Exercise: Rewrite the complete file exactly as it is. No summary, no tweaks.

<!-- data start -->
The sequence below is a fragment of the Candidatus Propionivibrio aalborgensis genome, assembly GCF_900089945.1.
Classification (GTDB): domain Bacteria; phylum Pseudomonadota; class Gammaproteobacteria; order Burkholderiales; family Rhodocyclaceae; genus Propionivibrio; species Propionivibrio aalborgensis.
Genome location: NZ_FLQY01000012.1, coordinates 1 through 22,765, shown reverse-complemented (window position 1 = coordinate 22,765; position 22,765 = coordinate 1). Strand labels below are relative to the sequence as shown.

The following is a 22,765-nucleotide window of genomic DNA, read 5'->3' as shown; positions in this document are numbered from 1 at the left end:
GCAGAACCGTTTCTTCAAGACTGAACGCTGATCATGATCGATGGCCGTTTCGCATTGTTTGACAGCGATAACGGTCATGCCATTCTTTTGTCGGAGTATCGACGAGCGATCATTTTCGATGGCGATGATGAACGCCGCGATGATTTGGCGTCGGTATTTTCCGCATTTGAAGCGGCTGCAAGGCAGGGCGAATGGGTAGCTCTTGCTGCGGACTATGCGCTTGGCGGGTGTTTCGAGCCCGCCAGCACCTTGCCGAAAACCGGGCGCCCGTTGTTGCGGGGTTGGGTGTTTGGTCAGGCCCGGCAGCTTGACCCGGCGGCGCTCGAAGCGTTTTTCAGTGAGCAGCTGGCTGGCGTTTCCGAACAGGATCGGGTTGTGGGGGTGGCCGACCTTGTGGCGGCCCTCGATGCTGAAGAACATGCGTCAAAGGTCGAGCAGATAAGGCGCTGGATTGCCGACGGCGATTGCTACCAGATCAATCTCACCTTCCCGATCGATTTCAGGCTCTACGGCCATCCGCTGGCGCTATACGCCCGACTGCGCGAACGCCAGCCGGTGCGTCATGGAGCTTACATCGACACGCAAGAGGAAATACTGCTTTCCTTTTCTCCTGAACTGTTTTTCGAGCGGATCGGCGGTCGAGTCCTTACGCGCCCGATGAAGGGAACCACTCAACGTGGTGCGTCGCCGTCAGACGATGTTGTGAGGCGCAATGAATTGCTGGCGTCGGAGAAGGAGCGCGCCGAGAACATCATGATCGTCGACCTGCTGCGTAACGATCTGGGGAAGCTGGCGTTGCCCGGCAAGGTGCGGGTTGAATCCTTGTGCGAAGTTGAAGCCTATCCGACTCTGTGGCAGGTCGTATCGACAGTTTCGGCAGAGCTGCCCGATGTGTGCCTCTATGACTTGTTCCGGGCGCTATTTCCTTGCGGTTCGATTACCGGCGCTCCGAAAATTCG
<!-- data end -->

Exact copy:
The sequence below is a fragment of the Candidatus Propionivibrio aalborgensis genome, assembly GCF_900089945.1.
Classification (GTDB): domain Bacteria; phylum Pseudomonadota; class Gammaproteobacteria; order Burkholderiales; family Rhodocyclaceae; genus Propionivibrio; species Propionivibrio aalborgensis.
Genome location: NZ_FLQY01000012.1, coordinates 1 through 22,765, shown reverse-complemented (window position 1 = coordinate 22,765; position 22,765 = coordinate 1). Strand labels below are relative to the sequence as shown.

The following is a 22,765-nucleotide window of genomic DNA, read 5'->3' as shown; positions in this document are numbered from 1 at the left end:
GCAGAACCGTTTCTTCAAGACTGAACGCTGATCATGATCGATGGCCGTTTCGCATTGTTTGACAGCGATAACGGTCATGCCATTCTTTTGTCGGAGTATCGACGAGCGATCATTTTCGATGGCGATGATGAACGCCGCGATGATTTGGCGTCGGTATTTTCCGCATTTGAAGCGGCTGCAAGGCAGGGCGAATGGGTAGCTCTTGCTGCGGACTATGCGCTTGGCGGGTGTTTCGAGCCCGCCAGCACCTTGCCGAAAACCGGGCGCCCGTTGTTGCGGGGTTGGGTGTTTGGTCAGGCCCGGCAGCTTGACCCGGCGGCGCTCGAAGCGTTTTTCAGTGAGCAGCTGGCTGGCGTTTCCGAACAGGATCGGGTTGTGGGGGTGGCCGACCTTGTGGCGGCCCTCGATGCTGAAGAACATGCGTCAAAGGTCGAGCAGATAAGGCGCTGGATTGCCGACGGCGATTGCTACCAGATCAATCTCACCTTCCCGATCGATTTCAGGCTCTACGGCCATCCGCTGGCGCTATACGCCCGACTGCGCGAACGCCAGCCGGTGCGTCATGGAGCTTACATCGACACGCAAGAGGAAATACTGCTTTCCTTTTCTCCTGAACTGTTTTTCGAGCGGATCGGCGGTCGAGTCCTTACGCGCCCGATGAAGGGAACCACTCAACGTGGTGCGTCGCCGTCAGACGATGTTGTGAGGCGCAATGAATTGCTGGCGTCGGAGAAGGAGCGCGCCGAGAACATCATGATCGTCGACCTGCTGCGTAACGATCTGGGGAAGCTGGCGTTGCCCGGCAAGGTGCGGGTTGAATCCTTGTGCGAAGTTGAAGCCTATCCGACTCTGTGGCAGGTCGTATCGACAGTTTCGGCAGAGCTGCCCGATGTGTGCCTCTATGACTTGTTCCGGGCGCTATTTCCTTGCGGTTCGATTACCGGCGCTCCGAAAATTCG